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LEGO with Friends: Labyrinth Maze, Part 2

As the team continues on the LEGO Ideas Labyrinth Maze, we realize that it was designed by none other than the incredibly talented Jason Allemann (aka JK Brickworks), who created the LEGO Automata Sisyphus!

Everything You Need to Know About Custom Mechanical Keyboards

Mechanical keyboards come in all shapes and sizes, many of which you can find on Amazon or via some other retailer. If you need a new board, buying a pre-built one is the cheapest and easiest way. However, building a custom keyboard gives you the chance to choose everything from the case material, to the switches, to the keycaps.

A WhiteFox with GMK Hyperfuse caps

The popularity of custom keyboards has exploded in the last few years, making it a confusing and intimidating hobby to pick up. Let's break it all down.

Layouts and firmware

One of the things you'll notice about custom keyboards rather quickly is they tend to have unusual layouts, and they're often tiny compared to the standard full-sized 104-key layout. There are tenkeyless (80%) boards that lack a number pad, but also 65%, 60%, and smaller. A 60% is fairly common these days—these boards have only the main alphas, number row, and modifiers. The arrows and other keys are accessible via a function layer. A 65% board adds back the arrows and a few extra keys, but 40% boards go the other way with the alpha keys and a just a few modifiers. Then there are various split and ergonomic boards, like the Ergodox.

Some of these are available as niche pre-built keyboards, but there's one main difference between those and a truly custom board. A custom board is programmable, meaning you can have any of the keys do whatever you want. This is extremely important when you're dealing with fewer physical keys because you will need at least one robust function layer to fit in all the standard keyboard commands.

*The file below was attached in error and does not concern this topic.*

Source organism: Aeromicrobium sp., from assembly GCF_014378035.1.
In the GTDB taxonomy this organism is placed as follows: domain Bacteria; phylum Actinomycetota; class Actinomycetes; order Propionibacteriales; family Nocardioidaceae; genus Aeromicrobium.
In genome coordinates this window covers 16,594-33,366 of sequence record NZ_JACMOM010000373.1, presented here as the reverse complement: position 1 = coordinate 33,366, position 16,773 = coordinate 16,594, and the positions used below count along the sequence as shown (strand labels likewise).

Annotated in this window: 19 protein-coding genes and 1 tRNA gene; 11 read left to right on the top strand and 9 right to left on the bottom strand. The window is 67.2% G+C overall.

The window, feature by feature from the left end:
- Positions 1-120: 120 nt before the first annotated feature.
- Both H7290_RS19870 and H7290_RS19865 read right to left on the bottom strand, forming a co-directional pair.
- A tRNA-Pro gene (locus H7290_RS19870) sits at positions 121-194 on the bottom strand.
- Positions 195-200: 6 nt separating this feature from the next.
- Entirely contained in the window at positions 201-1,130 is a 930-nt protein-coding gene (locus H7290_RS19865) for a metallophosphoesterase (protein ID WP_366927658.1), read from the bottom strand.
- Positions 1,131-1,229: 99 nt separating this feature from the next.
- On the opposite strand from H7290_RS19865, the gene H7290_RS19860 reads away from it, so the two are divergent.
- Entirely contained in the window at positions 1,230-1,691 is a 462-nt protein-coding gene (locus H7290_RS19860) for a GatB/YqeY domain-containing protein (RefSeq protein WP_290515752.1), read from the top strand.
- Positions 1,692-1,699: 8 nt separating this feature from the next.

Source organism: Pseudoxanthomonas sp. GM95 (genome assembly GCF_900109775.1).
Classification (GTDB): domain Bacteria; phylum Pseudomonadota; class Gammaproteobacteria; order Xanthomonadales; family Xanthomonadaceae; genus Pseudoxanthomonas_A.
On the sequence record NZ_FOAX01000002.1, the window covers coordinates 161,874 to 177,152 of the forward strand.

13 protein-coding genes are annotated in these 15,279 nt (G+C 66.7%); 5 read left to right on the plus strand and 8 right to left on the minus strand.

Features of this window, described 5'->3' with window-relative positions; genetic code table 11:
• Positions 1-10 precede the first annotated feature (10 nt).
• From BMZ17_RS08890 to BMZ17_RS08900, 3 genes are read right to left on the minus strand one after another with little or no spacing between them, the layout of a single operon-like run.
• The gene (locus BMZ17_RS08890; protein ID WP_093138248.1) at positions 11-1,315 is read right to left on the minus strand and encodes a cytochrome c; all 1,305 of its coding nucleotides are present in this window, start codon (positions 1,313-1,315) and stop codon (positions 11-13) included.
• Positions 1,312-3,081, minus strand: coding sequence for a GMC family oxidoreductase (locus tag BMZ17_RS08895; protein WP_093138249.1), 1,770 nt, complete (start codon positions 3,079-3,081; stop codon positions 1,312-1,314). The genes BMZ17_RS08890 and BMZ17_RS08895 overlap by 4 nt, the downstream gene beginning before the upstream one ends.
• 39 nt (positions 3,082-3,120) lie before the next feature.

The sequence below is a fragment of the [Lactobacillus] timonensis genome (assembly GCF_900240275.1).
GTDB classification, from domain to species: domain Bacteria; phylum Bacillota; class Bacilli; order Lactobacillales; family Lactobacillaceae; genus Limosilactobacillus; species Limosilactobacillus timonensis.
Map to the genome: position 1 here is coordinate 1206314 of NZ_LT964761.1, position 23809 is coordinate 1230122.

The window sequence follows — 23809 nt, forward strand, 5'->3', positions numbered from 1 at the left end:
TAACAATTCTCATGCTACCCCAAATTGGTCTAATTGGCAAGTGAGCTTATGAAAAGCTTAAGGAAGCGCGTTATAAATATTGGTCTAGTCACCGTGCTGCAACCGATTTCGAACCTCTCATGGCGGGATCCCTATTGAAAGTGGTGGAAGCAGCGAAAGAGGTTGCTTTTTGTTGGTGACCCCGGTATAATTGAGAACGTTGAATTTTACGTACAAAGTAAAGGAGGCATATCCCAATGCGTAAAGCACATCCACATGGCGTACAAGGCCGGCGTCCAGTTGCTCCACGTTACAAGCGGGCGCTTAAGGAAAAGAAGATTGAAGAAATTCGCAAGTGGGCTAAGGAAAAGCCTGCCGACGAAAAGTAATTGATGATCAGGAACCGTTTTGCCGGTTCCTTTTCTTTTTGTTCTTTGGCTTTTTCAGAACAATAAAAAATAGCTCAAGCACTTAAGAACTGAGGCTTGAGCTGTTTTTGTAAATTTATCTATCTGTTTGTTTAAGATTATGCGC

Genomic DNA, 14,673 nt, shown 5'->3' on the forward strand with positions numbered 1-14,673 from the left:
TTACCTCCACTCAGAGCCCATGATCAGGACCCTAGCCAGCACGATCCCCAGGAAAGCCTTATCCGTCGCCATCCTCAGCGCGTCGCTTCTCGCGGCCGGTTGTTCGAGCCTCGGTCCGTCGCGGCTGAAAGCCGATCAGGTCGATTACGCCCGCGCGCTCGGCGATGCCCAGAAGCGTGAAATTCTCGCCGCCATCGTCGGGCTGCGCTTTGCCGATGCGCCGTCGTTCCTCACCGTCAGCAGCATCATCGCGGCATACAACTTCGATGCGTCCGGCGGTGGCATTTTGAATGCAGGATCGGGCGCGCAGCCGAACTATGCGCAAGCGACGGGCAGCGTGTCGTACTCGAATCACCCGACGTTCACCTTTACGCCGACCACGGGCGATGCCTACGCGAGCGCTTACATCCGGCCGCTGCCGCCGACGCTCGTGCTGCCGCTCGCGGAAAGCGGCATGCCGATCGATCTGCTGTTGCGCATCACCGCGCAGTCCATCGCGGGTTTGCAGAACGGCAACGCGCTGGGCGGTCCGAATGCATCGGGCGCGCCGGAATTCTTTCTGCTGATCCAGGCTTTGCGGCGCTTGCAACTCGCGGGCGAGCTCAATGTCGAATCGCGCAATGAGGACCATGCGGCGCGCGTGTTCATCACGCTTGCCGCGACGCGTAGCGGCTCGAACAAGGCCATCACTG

A RedScarf II with DSA Overwatch caps

The firmware on a custom keyboard offers much more power than the desktop clients many fancy "gamer" keyboards use. After a board is programmed with your preferred layout, it doesn't rely on any software on a computer. It works exactly the same no matter which device you plug it into. The things you can do are also much more advanced. Some boards include advanced macro support or the option to control the mouse cursor.

A smaller keyboard layout can be much more efficient than a full sized one. By relegating some commands to a function layer, your hands don't have to move as far while typing, and your mouse stays closer to your hands. True, some people can't get by without a full layout and number pad, but most people who think they do are wrong. It's much easier to scale back the size of your board than you think.

Adam Savage Incognito as Chewbacca with C-3PO!

For this year's Silicon Valley Comic Con, Adam goes incognito in one of his favorite cosplays--Chewbacca! This upgraded Chewie is a bit different than the Wookiee costume he wore a few years back, with a new bandolier, bowcaster, and mask. Plus, Adam rigs up an animitronic C-3PO to wear on his back, complete with custom dialogue!

Silicon Valley Comic Con and Science March! - Still Untitled: The Adam Savage Project - 4/25/17
Recording later in the week, Adam, Will, and Norm catch up on Star Wars Celebration's reveal of The Last Jedi's teaser trailer, drop some Pete Seeger knowledge, and dive into a Spoilercast discussion of the recent film Passengers. Plus, we get excited for Silicon Valley Comic Con and the Science March this weekend!